Submarine USS Boise Set for Long-Delayed Overhaul

The Los Angeles-class attack submarine USS Boise enters Souda Bay, Greece, during a scheduled port visit in 2014. U.S. Navy/Mass Communication Specialist 2nd Class Jeffrey M. Richardson

ARLINGTON, Va. — The attack submarine USS Boise has arrived at Huntington Ingalls Industries’ Newport News Shipbuilding division in Newport News, Virginia, to prepare for its long-delayed overhaul, Naval Sea Systems Command said in a May 8 release. 

The Boise was shifted from Naval Station Norfolk, Virginia, “to begin pre-maintenance ‘smart start’ activities in preparation for the submarine’s engineered overhaul (EOH),” Bill Couch, a NAVSEA spokesman, said in the release.  

“An EOH is a major multiyear overhaul near the midpoint of a submarine’s service life to perform necessary repairs, maintenance and modernization, to certify the submarine for unrestricted operations and to ensure the submarine is operating at full technical capacity and mission capability,” Couch said. 

The Los Angeles-class attack submarine had been scheduled for an overhaul in 2013, but the work was delayed because of the work backlog at the Navy’s four shipyards that are certified to overhaul nuclear-powered vessels, the Government Accountability Office said in a November 2018 report.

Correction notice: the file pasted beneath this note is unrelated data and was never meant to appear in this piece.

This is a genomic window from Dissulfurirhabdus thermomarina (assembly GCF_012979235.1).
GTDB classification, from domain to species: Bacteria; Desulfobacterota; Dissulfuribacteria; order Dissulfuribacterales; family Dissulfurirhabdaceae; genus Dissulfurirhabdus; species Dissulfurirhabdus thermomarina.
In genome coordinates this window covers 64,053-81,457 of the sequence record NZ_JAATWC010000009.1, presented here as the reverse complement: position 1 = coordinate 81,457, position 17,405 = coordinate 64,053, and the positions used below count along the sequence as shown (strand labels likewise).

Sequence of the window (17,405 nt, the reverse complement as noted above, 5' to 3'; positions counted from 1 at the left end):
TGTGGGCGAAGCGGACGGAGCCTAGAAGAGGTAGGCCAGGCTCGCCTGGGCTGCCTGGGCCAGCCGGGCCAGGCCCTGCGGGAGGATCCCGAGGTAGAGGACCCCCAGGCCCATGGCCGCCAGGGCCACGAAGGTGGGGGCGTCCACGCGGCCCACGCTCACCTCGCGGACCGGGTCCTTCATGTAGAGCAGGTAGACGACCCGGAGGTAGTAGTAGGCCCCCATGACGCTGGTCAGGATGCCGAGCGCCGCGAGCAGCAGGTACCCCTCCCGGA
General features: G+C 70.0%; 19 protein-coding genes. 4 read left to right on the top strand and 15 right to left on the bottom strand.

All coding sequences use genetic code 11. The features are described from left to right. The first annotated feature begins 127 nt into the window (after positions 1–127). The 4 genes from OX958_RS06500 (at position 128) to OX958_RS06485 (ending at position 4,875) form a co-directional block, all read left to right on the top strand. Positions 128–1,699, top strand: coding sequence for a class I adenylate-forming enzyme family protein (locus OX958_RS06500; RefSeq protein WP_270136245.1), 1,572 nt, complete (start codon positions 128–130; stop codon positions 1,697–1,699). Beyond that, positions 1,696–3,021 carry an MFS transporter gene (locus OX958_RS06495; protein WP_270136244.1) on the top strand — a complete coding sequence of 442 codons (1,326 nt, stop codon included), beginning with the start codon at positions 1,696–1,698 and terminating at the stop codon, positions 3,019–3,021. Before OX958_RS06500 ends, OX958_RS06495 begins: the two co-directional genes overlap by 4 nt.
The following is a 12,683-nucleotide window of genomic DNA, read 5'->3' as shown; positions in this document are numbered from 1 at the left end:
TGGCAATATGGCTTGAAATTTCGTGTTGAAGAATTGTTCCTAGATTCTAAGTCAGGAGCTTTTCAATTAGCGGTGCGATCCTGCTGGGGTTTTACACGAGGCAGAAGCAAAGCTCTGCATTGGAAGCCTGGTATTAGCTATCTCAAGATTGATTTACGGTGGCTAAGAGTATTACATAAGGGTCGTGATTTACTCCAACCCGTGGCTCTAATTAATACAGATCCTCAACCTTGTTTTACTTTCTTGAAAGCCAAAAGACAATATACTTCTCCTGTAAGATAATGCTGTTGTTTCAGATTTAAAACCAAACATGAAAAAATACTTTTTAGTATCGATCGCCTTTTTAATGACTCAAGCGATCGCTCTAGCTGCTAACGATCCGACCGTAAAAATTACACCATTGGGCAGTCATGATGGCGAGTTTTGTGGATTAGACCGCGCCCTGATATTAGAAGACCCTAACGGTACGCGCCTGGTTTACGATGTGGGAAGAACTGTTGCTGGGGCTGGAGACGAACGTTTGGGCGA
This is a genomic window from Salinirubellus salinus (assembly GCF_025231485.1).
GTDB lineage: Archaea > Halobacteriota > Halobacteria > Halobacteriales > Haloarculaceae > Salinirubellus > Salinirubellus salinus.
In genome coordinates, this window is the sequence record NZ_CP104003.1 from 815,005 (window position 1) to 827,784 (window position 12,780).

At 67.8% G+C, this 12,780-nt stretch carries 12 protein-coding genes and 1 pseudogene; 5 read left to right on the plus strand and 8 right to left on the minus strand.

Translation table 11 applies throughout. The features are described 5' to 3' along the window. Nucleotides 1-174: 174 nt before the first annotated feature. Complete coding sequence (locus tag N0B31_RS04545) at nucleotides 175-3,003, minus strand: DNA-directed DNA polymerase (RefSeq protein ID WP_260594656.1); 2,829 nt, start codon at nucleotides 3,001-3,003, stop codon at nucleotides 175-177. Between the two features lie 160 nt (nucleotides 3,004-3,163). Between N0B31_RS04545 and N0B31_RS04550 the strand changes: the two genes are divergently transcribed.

The Boise completed its most recent deployment in 2015 and had been tied up at Naval Station Norfolk since. It was no longer able to conduct operations by mid-2016 and lost its dive certification in February 2017. The backlog led the Navy to award, in October 2017, a contract to Newport News Shipbuilding, one of two U.S. submarine builders, to overhaul nuclear-powered submarines in addition to its normal work of building submarines. 

The delays in depot-level maintenance cause not only backlogs in the work itself but result in loss of hundreds or even thousands of days in service and reduced availability of attack subs for deployments in support of the requirements of combatant commanders.